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Tell them nose rings are not enough.

LA JOLLA, Calif. -- This is not an easy era for young parents facing the future. Challenges range from the parent-testing innocuous egocentricities (tomorrow's equivalent of tattoos and lip and nose rings), to the not-too-wicked although law-breaking bad stuff, such as tagging (graffiti), to the really dangerous: drugs, promiscuous sex, driving and drinking.

What have today's young parents got going for them? Tom and Maryanne Russell, whose children are Brian, 4, and Jennifer, 2, realize at least that it will be easier for them to talk to their children about religion and about life than it was for their parents to talk to them.

"I don't particularly know why," said Maryanne, "perhaps a lot of the innocence has worn off -- people tend today to be more open of necessity. If you don't address today's issues, they'll come back to haunt you."

Also, she said, there is the faith itself: "When you have children, I think you're renewed if you were lukewarm. The presence of children really tends to evangelize the parents." The Russells, parishioners in All Hallows Parish here, where they belong to one of the many small groups, have been married eight years. Their careers are in financial services (stockbroking, insurance, financial planning), although Maryanne is not working outside the home and will avoid doing so as long as is financially possible.

In California, where the population is fairly transient, the Russells are fortunate in having many family members in the parish and nearby. The Russells are among the younger members of a parish where housing costs make it difficult for young families to move in.

As parents, said Tom, they stress "a foundation in love for fellow beings. That's No. 1 -- not that they can't get that without organized religion, but as it comes with the teachings from Jesus."

What do they most want for their children where religion is concerned? That they would have a conversion. "I think people can teach you night and day, but in your heart you need a really close relationship with God, Jesus and the Blessed Mother," said Maryanne, who teaches parish preschoolers.

How does she get that message across/

"My enthusiasm," she said. "I think if I can take the idea of the gospel and bring it down to their level and explain that you ask Jesus, you ask the Holy Spirit to come into your heart to help teach you what is right and wrong. Then, when you think about something and you think it is bad, the Holy Spirit is telling you not to do that. It's very hard to take something and make a 3-year-old understand. But I think my enthusiasm helps."

The Russells -- high school sweethearts -- are the products of Catholic homes and Catholic grade schools and were marginally attentive Catholics during their years at separate colleges.

Maryanne, who said that her mother has a very strong faith, added that she and Tom both learned from his mother's recent death from cancer. "That, too, gave us a kick-start into what faith and life and love was all about,' she said.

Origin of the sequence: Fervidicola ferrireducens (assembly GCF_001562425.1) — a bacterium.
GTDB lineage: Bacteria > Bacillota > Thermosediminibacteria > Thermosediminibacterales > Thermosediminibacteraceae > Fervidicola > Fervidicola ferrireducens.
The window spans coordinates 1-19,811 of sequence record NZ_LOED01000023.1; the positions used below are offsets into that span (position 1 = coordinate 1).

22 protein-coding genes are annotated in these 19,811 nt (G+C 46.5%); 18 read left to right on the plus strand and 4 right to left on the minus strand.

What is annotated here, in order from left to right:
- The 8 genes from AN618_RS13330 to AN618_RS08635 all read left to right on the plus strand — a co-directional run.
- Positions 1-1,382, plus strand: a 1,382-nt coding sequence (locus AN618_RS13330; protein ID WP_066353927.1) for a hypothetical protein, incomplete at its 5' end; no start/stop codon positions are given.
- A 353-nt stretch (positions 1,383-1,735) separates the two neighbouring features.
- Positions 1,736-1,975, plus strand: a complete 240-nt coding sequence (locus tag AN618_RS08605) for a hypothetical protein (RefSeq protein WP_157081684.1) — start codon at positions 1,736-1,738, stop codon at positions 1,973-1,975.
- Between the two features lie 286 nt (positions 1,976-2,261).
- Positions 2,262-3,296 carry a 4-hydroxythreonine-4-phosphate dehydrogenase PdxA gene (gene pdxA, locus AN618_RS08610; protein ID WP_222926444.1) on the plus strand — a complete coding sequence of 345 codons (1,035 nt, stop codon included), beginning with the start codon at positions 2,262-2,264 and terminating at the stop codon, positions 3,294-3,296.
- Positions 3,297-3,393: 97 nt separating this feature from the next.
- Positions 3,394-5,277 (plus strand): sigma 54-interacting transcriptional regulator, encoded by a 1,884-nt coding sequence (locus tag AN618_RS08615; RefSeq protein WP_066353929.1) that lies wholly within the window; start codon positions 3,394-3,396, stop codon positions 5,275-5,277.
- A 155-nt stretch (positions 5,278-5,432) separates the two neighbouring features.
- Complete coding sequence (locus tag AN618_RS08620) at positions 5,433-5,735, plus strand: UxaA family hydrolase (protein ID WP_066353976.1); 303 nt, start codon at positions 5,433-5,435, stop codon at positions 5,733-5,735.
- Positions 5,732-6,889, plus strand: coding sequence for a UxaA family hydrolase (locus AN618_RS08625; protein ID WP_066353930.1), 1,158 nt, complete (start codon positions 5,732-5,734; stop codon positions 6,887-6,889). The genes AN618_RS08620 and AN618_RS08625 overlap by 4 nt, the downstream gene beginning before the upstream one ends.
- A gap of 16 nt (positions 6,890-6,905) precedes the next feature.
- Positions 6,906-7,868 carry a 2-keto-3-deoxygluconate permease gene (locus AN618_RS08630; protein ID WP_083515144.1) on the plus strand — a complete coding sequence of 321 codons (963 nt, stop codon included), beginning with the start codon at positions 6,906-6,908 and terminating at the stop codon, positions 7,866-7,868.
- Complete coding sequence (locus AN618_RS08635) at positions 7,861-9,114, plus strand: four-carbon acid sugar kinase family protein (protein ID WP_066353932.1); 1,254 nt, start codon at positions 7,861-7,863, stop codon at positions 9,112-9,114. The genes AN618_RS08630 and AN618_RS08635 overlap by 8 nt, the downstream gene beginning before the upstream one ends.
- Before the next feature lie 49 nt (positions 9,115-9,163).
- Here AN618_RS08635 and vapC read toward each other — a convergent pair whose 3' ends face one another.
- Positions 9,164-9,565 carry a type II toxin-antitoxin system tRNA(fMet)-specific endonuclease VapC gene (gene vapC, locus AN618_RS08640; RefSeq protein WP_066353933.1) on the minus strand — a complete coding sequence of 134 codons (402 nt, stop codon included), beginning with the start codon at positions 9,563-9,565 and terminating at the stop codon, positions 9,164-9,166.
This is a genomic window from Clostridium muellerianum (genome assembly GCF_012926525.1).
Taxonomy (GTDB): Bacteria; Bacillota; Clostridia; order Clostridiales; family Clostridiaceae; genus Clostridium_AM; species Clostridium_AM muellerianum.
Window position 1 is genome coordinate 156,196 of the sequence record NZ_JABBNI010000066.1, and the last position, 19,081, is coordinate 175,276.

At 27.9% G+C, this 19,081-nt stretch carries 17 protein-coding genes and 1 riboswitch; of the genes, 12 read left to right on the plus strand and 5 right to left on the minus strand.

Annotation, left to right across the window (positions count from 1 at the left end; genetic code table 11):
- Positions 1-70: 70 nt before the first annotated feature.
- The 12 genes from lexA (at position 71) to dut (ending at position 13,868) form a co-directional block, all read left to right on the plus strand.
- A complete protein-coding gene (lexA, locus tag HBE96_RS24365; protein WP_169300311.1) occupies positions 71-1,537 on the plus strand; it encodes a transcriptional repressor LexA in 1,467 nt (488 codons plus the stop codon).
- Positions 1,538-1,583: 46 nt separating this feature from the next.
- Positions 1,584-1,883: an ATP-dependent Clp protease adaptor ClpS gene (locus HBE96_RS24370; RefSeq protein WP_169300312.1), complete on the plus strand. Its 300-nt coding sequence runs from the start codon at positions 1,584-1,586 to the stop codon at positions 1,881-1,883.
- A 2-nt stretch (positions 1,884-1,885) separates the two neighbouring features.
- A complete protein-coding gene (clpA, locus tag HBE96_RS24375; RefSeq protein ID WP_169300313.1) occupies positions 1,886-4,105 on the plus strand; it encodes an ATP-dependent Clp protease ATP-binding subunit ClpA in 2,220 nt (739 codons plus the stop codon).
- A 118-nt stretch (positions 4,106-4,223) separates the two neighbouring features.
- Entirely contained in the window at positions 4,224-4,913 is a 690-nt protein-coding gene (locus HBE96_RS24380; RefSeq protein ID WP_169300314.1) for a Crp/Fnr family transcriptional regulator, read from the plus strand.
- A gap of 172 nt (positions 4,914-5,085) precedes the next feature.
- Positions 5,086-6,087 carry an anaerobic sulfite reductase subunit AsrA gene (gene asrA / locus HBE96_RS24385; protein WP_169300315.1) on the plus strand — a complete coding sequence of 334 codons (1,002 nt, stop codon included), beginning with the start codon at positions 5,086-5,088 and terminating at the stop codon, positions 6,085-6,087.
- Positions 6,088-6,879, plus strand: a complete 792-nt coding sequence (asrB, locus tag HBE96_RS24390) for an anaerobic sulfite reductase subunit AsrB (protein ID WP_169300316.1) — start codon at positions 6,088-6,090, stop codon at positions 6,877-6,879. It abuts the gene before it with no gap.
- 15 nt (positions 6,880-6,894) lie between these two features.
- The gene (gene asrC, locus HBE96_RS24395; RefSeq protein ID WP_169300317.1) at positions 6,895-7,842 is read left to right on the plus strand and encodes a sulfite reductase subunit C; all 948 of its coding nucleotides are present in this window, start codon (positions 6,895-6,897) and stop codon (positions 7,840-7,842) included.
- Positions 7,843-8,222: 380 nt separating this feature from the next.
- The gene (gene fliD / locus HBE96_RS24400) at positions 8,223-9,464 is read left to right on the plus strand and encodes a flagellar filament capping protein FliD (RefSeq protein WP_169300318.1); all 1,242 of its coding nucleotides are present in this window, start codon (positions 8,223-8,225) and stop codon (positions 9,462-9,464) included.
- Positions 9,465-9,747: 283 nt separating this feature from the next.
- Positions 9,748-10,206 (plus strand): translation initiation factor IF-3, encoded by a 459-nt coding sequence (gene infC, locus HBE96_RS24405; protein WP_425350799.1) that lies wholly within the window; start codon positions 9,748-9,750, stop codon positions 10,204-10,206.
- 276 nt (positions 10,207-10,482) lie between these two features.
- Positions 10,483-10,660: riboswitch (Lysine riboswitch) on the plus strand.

For more than a year the Russells have been members of a small group, adults only, that meets to discuss and pray -- using guidance booklets.

"What concerns me most about the small group," said Tom, "is that it's the same people, and we know each other so well and what each is going to say, it kind of loses something.

"That means it can get stale and can lose the focus of what it is intended we do," he said, "which is, that if you really believe what you're talking about, it's almost your duty to go out there and teach and encourage other people to come in."

Evangelization is a key part of the parish's Christian communities' goal, but the program is recent "and we've not gotten there yet," said Maryanne.

In September, the parish small Christian communities' group will start a Bible group as an offshoot. And that may lead toward evangelization.

"The church is trying to be more active, trying to address the social needs, especially in the U.S. -- or maybe now that we're more involved we're just more aware of it," said Tom. "We're trying to get back to first century Catholicism -- community and getting to know people and to help them out. Maybe a little bit like the Mormons, you know. And," he added with a slight laugh, "help out, not just see the guy on Sunday and hope you don't have to hold his hand too long during the Lord's Prayer."

In the large living room, Brian plays with a Lego electric train. jennifer has a doll's house with bits and pieces of miniature furniture strewn about.

The easier years.
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Title Annotation:The Faith We Teach
Author:Jones, Arthur
Publication:National Catholic Reporter
Article Type:Column
Date:Sep 3, 1993
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